Battlepanda: The other white flight


Always trying to figure things out with the minimum of bullshit and the maximum of belligerence.

Tuesday, November 22, 2005

The other white flight

This WSJ article starts off just like any other article about white flight:
Over the past 10 years, the proportion of white students at Lynbrook has fallen by nearly half, to 25% of the student body. At Monta Vista, white students make up less than one-third of the population, down from 45% -- this in a town that's half white. Some white Cupertino parents are instead sending their children to private schools or moving them to other, whiter public schools. More commonly, young white families in Silicon Valley say they are avoiding Cupertino altogether.

But then you get to this paragraph and find out that this time the whites aren't in flight from blacks, but from Asians.
Whites aren't quitting the schools because the schools are failing academically. Quite the contrary: Many white parents say they're leaving because the schools are too academically driven and too narrowly invested in subjects such as math and science at the expense of liberal arts and extracurriculars like sports and other personal interests. . ."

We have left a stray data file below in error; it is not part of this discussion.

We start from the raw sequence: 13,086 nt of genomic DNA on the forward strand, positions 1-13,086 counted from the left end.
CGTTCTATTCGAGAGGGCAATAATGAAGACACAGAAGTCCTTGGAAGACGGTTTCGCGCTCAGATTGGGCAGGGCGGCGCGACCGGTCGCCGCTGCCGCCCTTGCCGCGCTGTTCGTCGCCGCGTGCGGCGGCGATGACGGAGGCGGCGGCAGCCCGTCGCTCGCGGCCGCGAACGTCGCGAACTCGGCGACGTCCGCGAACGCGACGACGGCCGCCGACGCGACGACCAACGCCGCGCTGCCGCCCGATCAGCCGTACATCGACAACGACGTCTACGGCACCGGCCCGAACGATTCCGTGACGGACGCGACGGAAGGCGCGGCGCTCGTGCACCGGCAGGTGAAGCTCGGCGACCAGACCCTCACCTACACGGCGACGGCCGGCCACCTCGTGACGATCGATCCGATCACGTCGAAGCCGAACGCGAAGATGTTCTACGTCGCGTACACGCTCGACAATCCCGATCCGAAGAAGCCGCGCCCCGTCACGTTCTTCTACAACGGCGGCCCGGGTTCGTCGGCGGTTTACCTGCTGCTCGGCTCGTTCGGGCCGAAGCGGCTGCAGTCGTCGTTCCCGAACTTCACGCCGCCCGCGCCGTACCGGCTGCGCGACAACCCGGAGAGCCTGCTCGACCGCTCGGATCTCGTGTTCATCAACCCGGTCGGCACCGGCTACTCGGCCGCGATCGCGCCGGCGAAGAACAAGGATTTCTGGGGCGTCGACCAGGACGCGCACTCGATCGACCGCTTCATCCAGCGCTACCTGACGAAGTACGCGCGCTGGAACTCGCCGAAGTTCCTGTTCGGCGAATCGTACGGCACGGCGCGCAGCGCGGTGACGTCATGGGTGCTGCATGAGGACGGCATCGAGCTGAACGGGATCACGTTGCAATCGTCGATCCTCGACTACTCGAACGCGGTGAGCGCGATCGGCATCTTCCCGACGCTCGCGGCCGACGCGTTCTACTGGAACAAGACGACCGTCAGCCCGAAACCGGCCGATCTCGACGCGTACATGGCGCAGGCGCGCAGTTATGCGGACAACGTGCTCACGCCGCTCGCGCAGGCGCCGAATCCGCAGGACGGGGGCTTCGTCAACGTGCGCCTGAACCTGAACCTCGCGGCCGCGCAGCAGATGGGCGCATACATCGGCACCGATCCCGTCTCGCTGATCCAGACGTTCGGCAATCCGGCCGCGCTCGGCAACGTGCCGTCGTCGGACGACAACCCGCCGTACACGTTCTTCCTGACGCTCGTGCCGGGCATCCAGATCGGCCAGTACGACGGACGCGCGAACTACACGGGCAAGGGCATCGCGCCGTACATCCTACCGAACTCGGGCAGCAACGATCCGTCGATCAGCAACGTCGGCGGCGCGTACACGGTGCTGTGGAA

My favorite paragraph:
Some whites fear that by avoiding schools with large Asian populations parents are short-changing their own children, giving them the idea that they can't compete with Asian kids. "My parents never let me think that because I'm Caucasian, I'm not going to succeed," says Jessie Hogin, a white Monta Vista graduate.
I don't get it. Do parent always struggle to move their kids to a school where they are as close to the middle of the class as possible? Or is it only an issue when race becomes involved? The pride of "Little Suzy is always getting the highest score in the class" becomes the doubt of "Is she getting dragged down by her substandard school?" when it is obvious that most of her classmates are black. What might otherwise be construed as "Johnny really needs to brush up on his trigonometry" becomes "Ack! He's being crushed by a class full of Math Machines!" when his classmates are predominately Asian.

This also got me thinking about a subject I've always felt puzzled by -- the reverse affirmative action that discriminate against Asians in the Californian education system. I can understand a program that seeks to redress historical discrimination and continuing inequities by giving black students (a disadvantaged group) an edge. But since Asians have never been a privileged group compared to the rest of the population in the U.S., what is the rationale behind setting a higher bar for them, unless it's just to make everybody else feel more comfortable about not having too many asian faces in the class?